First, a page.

With its Maya Gold chocolate bar in 1994, the then independent premium chocolate manufacturer was the first company to launch a Fairtrade-certified product in the UK. And thanks to its ethical and luxury credentials, Green & Black's enjoyed a meteoric rise leading to its £20m sale to Cadbury in 2005.
But while Cadbury went on to convert its best-selling Dairy Milk bars to 100% Fairtrade certified last summer, the niche brand was hampered by a shortage of organic Fairtrade ingredients. "We've always taken our ethical responsibilities very seriously," said Green & Black's MD Dominic Lowe, "but it's been so tricky because of the nature of the product. What pushed us is having more of a presence around the world, where people don't know the Green & Black's story. Fairtrade has more resonance for them."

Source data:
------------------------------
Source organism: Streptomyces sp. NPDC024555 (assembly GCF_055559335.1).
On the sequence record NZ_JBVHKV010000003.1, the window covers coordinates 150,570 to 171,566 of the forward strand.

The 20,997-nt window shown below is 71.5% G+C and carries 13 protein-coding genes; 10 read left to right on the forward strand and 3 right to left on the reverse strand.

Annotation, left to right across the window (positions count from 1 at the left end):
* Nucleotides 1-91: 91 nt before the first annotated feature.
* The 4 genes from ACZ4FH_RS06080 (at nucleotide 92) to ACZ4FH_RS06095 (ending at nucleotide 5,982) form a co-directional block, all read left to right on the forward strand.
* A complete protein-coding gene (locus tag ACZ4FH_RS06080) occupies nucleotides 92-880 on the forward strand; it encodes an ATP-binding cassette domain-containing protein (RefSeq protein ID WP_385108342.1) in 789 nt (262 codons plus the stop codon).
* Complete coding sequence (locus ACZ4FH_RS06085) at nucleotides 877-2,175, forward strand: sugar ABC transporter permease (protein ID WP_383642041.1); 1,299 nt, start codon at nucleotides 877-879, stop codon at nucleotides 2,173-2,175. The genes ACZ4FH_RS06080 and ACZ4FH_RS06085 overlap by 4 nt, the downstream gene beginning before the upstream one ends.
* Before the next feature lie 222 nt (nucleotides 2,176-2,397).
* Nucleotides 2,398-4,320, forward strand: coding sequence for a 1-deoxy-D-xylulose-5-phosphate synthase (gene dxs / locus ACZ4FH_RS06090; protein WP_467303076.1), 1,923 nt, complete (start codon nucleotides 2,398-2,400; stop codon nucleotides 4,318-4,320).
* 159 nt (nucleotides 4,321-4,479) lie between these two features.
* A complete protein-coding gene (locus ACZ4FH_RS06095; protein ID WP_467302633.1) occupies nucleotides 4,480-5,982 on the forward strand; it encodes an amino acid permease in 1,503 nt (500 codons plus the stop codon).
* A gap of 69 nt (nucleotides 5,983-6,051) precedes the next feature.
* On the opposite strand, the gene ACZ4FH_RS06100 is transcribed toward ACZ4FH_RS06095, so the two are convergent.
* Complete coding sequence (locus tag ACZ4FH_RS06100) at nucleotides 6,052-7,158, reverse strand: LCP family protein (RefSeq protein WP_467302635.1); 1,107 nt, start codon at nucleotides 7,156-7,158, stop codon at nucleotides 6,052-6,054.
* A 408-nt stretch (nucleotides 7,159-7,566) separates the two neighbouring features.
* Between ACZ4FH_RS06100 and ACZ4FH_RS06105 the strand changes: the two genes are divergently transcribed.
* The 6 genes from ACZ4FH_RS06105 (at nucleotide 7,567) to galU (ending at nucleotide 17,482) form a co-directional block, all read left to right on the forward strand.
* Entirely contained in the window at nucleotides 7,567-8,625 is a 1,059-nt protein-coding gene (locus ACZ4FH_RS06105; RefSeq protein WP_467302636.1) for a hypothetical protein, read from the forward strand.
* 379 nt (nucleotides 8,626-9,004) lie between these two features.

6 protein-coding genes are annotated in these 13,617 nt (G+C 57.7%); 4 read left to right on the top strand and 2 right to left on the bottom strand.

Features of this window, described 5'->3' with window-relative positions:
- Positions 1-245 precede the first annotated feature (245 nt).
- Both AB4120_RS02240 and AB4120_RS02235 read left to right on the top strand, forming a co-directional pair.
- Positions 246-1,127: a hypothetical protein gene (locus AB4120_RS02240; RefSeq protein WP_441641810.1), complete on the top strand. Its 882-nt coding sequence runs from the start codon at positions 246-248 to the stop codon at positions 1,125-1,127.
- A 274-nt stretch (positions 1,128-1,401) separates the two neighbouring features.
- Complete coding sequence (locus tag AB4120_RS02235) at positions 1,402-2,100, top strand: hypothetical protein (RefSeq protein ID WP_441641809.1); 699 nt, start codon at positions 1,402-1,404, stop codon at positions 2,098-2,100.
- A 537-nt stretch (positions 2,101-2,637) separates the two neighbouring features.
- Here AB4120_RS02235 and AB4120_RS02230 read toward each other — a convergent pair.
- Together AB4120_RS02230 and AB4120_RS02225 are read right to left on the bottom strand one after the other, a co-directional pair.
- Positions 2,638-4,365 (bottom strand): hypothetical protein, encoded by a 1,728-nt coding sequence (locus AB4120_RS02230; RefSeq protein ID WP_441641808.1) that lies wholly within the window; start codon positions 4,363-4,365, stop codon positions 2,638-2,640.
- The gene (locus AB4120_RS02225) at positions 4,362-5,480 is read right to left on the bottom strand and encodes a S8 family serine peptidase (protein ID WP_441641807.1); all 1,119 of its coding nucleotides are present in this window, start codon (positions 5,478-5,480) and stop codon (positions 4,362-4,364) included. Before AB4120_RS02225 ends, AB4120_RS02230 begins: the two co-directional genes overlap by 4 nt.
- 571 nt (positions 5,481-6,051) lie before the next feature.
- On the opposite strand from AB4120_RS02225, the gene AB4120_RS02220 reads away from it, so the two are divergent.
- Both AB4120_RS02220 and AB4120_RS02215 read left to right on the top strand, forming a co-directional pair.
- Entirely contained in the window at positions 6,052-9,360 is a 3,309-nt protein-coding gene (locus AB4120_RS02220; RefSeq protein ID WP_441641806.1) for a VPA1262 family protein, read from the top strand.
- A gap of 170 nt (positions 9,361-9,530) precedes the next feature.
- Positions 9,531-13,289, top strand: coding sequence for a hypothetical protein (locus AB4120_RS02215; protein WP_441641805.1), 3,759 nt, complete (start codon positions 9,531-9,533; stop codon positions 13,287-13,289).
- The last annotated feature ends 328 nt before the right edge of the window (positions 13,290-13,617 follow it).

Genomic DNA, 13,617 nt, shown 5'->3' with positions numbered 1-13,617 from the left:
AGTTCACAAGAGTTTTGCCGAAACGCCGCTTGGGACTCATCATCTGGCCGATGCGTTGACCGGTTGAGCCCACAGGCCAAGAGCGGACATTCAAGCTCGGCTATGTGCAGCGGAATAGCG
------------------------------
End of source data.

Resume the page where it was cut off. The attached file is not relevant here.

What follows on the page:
All the bars and drinks will be Fairtrade by the end of next year. And Green & Black's will pay an extra £300,000 a year to its cocoa suppliers in the Dominican Republic, aiding a troubled industry where young people are dropping out.
"The young generation don't want to go into cocoa farming because yields are falling. We want to work to improve yield and make it more profitable," he said.
No suppliers changed as a result of the switch.
Prospective new owner Kraft was "absolutely delighted" and had been very supportive, added Lowe.